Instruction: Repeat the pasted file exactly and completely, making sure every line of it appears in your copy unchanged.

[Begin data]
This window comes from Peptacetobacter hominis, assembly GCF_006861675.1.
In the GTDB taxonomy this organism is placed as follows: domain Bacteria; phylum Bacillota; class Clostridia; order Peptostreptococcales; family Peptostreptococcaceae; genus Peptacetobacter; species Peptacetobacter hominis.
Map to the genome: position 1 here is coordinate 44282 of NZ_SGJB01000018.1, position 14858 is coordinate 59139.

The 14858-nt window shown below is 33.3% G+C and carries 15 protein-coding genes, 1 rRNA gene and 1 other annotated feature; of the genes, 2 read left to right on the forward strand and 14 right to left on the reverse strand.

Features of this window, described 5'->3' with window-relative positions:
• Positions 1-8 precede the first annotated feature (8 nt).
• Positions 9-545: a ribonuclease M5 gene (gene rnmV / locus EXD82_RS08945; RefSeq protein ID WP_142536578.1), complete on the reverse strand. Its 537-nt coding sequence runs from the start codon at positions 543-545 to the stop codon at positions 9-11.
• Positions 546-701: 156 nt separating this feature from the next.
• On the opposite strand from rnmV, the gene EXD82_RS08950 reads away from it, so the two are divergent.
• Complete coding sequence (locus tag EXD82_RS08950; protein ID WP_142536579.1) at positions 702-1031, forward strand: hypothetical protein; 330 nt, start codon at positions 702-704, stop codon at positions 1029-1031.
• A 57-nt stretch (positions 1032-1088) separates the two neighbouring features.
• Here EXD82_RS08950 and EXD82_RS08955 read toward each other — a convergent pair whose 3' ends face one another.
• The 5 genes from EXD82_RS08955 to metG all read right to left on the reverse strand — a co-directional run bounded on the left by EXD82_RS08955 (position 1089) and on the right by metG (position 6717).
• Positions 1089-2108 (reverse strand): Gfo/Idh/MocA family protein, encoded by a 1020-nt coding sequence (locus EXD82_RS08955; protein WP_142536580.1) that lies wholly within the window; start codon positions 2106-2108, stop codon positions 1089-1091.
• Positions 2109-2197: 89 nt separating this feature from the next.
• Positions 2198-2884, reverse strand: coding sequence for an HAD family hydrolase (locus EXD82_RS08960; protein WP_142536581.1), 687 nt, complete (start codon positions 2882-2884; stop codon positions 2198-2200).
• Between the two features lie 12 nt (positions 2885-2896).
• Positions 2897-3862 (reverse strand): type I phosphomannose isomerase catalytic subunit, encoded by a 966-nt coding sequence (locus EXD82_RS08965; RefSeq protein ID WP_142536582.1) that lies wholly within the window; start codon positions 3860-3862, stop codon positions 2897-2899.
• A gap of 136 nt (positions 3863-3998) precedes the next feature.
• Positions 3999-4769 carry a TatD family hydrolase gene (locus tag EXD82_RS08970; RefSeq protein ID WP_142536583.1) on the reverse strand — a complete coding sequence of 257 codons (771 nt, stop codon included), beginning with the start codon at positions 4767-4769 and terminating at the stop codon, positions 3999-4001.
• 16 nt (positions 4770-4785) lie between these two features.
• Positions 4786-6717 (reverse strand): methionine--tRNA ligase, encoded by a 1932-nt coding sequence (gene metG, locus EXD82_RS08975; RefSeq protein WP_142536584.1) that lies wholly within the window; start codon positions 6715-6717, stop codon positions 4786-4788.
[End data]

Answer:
This window comes from Peptacetobacter hominis, assembly GCF_006861675.1.
In the GTDB taxonomy this organism is placed as follows: domain Bacteria; phylum Bacillota; class Clostridia; order Peptostreptococcales; family Peptostreptococcaceae; genus Peptacetobacter; species Peptacetobacter hominis.
Map to the genome: position 1 here is coordinate 44282 of NZ_SGJB01000018.1, position 14858 is coordinate 59139.

The 14858-nt window shown below is 33.3% G+C and carries 15 protein-coding genes, 1 rRNA gene and 1 other annotated feature; of the genes, 2 read left to right on the forward strand and 14 right to left on the reverse strand.

Features of this window, described 5'->3' with window-relative positions:
• Positions 1-8 precede the first annotated feature (8 nt).
• Positions 9-545: a ribonuclease M5 gene (gene rnmV / locus EXD82_RS08945; RefSeq protein ID WP_142536578.1), complete on the reverse strand. Its 537-nt coding sequence runs from the start codon at positions 543-545 to the stop codon at positions 9-11.
• Positions 546-701: 156 nt separating this feature from the next.
• On the opposite strand from rnmV, the gene EXD82_RS08950 reads away from it, so the two are divergent.
• Complete coding sequence (locus tag EXD82_RS08950; protein ID WP_142536579.1) at positions 702-1031, forward strand: hypothetical protein; 330 nt, start codon at positions 702-704, stop codon at positions 1029-1031.
• A 57-nt stretch (positions 1032-1088) separates the two neighbouring features.
• Here EXD82_RS08950 and EXD82_RS08955 read toward each other — a convergent pair whose 3' ends face one another.
• The 5 genes from EXD82_RS08955 to metG all read right to left on the reverse strand — a co-directional run bounded on the left by EXD82_RS08955 (position 1089) and on the right by metG (position 6717).
• Positions 1089-2108 (reverse strand): Gfo/Idh/MocA family protein, encoded by a 1020-nt coding sequence (locus EXD82_RS08955; protein WP_142536580.1) that lies wholly within the window; start codon positions 2106-2108, stop codon positions 1089-1091.
• Positions 2109-2197: 89 nt separating this feature from the next.
• Positions 2198-2884, reverse strand: coding sequence for an HAD family hydrolase (locus EXD82_RS08960; protein WP_142536581.1), 687 nt, complete (start codon positions 2882-2884; stop codon positions 2198-2200).
• Between the two features lie 12 nt (positions 2885-2896).
• Positions 2897-3862 (reverse strand): type I phosphomannose isomerase catalytic subunit, encoded by a 966-nt coding sequence (locus EXD82_RS08965; RefSeq protein ID WP_142536582.1) that lies wholly within the window; start codon positions 3860-3862, stop codon positions 2897-2899.
• A gap of 136 nt (positions 3863-3998) precedes the next feature.
• Positions 3999-4769 carry a TatD family hydrolase gene (locus tag EXD82_RS08970; RefSeq protein ID WP_142536583.1) on the reverse strand — a complete coding sequence of 257 codons (771 nt, stop codon included), beginning with the start codon at positions 4767-4769 and terminating at the stop codon, positions 3999-4001.
• 16 nt (positions 4770-4785) lie between these two features.
• Positions 4786-6717 (reverse strand): methionine--tRNA ligase, encoded by a 1932-nt coding sequence (gene metG, locus EXD82_RS08975; RefSeq protein WP_142536584.1) that lies wholly within the window; start codon positions 6715-6717, stop codon positions 4786-4788.